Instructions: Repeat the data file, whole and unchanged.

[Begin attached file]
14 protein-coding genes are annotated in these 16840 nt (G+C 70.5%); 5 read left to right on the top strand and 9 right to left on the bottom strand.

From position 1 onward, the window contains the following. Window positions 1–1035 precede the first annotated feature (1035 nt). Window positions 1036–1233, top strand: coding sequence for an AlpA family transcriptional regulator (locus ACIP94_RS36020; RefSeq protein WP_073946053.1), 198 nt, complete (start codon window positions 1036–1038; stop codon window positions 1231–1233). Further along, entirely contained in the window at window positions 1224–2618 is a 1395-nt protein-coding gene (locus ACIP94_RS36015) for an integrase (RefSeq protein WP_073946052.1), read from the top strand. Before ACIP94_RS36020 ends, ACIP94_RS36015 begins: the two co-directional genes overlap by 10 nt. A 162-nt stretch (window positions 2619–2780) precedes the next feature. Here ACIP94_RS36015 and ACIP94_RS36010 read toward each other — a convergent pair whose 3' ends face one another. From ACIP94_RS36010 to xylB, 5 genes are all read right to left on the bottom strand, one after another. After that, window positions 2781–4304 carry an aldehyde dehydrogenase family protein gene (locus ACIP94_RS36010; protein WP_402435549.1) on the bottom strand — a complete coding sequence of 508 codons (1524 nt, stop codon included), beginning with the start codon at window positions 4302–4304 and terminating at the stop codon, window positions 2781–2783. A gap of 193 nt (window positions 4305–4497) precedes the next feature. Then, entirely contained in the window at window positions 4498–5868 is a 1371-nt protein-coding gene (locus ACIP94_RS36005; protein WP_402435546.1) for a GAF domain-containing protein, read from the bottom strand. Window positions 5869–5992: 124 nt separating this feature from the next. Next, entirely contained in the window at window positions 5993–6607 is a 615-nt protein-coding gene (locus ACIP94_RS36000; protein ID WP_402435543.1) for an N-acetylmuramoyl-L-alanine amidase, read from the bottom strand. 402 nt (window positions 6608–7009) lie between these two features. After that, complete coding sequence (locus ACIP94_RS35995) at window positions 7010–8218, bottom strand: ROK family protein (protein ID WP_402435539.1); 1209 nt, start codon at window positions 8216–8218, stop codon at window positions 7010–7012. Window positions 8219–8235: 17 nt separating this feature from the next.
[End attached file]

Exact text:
14 protein-coding genes are annotated in these 16840 nt (G+C 70.5%); 5 read left to right on the top strand and 9 right to left on the bottom strand.

From position 1 onward, the window contains the following. Window positions 1–1035 precede the first annotated feature (1035 nt). Window positions 1036–1233, top strand: coding sequence for an AlpA family transcriptional regulator (locus ACIP94_RS36020; RefSeq protein WP_073946053.1), 198 nt, complete (start codon window positions 1036–1038; stop codon window positions 1231–1233). Further along, entirely contained in the window at window positions 1224–2618 is a 1395-nt protein-coding gene (locus ACIP94_RS36015) for an integrase (RefSeq protein WP_073946052.1), read from the top strand. Before ACIP94_RS36020 ends, ACIP94_RS36015 begins: the two co-directional genes overlap by 10 nt. A 162-nt stretch (window positions 2619–2780) precedes the next feature. Here ACIP94_RS36015 and ACIP94_RS36010 read toward each other — a convergent pair whose 3' ends face one another. From ACIP94_RS36010 to xylB, 5 genes are all read right to left on the bottom strand, one after another. After that, window positions 2781–4304 carry an aldehyde dehydrogenase family protein gene (locus ACIP94_RS36010; protein WP_402435549.1) on the bottom strand — a complete coding sequence of 508 codons (1524 nt, stop codon included), beginning with the start codon at window positions 4302–4304 and terminating at the stop codon, window positions 2781–2783. A gap of 193 nt (window positions 4305–4497) precedes the next feature. Then, entirely contained in the window at window positions 4498–5868 is a 1371-nt protein-coding gene (locus ACIP94_RS36005; protein WP_402435546.1) for a GAF domain-containing protein, read from the bottom strand. Window positions 5869–5992: 124 nt separating this feature from the next. Next, entirely contained in the window at window positions 5993–6607 is a 615-nt protein-coding gene (locus ACIP94_RS36000; protein ID WP_402435543.1) for an N-acetylmuramoyl-L-alanine amidase, read from the bottom strand. 402 nt (window positions 6608–7009) lie between these two features. After that, complete coding sequence (locus ACIP94_RS35995) at window positions 7010–8218, bottom strand: ROK family protein (protein ID WP_402435539.1); 1209 nt, start codon at window positions 8216–8218, stop codon at window positions 7010–7012. Window positions 8219–8235: 17 nt separating this feature from the next.